Athena blockchain design and integration

The initial core VM implementation is complete and we’re now moving into the fun part: the blockchain integration. Athena can run RISC-V programs compiled to rv32im and rv32em but those programs can’t yet do anything blockchain-related. While there are many possible host functions that we may want to explore, I think it makes sense to start with a few basic ones for the purpose of the end-to-end prototype. Now is the time to finalize their design, as well as the design of a few related items (e.g., account state).

@talm previously proposed an initial set of host functions; this seems like a good place to start, although I might leave out templates for now, for simplicity:

The desired outcome here is both the actual Athena semantics for performing these actions, as well as what the athena<>host interface looks like (sample).

Read state object

Keep it simple and use a key-value store. For now, as Tal initially proposed, assume that a contract can only read/write its own state. Use a 32-bit word as the key and a 32-bit word as the value. Possible errors include permission denied (probably not relevant in the simplistic case of a contract reading its own state), key not found, and not enough gas. Don’t do any fancy serialization/deserialization in the runtime; the contract is responsible for doing this work, for now.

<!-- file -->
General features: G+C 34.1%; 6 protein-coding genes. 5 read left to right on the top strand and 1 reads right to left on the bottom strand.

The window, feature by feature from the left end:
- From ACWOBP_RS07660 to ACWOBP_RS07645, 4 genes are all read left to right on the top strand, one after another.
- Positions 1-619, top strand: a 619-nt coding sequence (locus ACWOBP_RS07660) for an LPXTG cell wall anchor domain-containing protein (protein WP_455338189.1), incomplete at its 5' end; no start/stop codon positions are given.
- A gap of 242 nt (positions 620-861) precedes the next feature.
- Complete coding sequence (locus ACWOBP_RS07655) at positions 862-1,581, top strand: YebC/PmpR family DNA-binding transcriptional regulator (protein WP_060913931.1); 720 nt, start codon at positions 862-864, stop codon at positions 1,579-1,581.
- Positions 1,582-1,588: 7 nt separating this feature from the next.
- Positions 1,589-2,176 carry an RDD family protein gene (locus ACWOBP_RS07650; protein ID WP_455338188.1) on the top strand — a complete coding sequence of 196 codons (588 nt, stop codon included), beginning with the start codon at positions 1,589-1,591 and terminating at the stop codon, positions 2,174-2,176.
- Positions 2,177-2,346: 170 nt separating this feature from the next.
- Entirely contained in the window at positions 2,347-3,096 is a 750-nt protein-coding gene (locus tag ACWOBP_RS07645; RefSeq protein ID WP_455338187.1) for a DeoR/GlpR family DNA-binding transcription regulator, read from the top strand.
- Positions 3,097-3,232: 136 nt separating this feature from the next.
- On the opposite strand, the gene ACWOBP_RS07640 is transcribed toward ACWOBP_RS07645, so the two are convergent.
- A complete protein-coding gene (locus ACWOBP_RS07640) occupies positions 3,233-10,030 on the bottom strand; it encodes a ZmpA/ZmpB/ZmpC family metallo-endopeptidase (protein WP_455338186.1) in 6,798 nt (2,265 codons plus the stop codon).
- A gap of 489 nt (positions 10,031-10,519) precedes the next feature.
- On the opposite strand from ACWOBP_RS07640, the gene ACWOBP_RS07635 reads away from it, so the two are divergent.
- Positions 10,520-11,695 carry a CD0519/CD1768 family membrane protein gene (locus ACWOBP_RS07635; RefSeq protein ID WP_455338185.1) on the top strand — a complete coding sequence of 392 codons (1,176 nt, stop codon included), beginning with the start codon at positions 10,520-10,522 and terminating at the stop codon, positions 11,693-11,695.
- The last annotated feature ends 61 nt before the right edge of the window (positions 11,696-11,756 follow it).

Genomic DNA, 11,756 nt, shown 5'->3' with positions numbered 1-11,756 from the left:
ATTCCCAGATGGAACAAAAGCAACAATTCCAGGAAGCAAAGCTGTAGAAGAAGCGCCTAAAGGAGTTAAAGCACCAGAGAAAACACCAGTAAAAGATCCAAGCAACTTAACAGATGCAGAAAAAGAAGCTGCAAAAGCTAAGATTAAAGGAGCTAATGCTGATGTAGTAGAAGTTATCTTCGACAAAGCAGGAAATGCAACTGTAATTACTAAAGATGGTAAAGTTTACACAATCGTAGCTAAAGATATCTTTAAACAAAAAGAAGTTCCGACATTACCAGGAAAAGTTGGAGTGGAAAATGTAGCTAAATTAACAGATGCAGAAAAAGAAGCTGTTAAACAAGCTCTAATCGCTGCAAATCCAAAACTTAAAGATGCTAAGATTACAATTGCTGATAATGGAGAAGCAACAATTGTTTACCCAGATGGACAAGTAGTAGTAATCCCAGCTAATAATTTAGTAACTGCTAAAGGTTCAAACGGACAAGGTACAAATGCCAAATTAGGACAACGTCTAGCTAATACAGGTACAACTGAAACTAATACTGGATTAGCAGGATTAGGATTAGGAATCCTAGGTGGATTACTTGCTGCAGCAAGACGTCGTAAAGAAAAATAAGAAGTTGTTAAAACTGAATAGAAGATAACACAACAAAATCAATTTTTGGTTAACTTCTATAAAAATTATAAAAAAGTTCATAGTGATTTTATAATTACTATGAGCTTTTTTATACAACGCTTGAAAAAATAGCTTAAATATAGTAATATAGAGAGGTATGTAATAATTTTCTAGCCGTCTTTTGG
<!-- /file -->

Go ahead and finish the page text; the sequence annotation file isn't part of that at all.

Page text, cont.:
fn main() {
    // calculate the key as the first 4 bytes of the hash of the key name
    let keyname = "my_number";
    let mut hasher = Sha256::new();
    let result = hasher.finalize();
    let mut key = [0u8; 4];

    let value: u32 = 42; // Example integer value

    // needs error handling
    athena_vm::chain::store(&key, value.to_le_bytes())?;

Obviously this is a lot of work to calculate the key, but we do this work automatically using helper functions.

Write state object

As above. 32-bit word key, 32-bit word value. Writing to an existing key just overwrites whatever value was already there. Possible errors include permission denied (same caveat), and not enough gas.

fn main() {
    // calculate the key as the first 4 bytes of the hash of the key name
    let keyname = "my_number";
    let mut hasher = Sha256::new();
    let result = hasher.finalize();
    let mut key = [0u8; 4];

    // needs error handling
    let value: u32 = athena_vm::chain::read(&key)?;

Deploy a new contract (creating a new account)

Host function takes contract code, initialization parameters (immutable state), and an endowment (number of coins). If successful, it returns the newly-deployed contract address, calculated deterministically on the basis of the code, the initialization params, the sender address and nonce. Errors include not enough coins (for endowment), not enough gas, and deployment failed (e.g., code malformed, or init method failed with provided init params).

fn main() {
    let init_params = InitParams {
        param1: 42,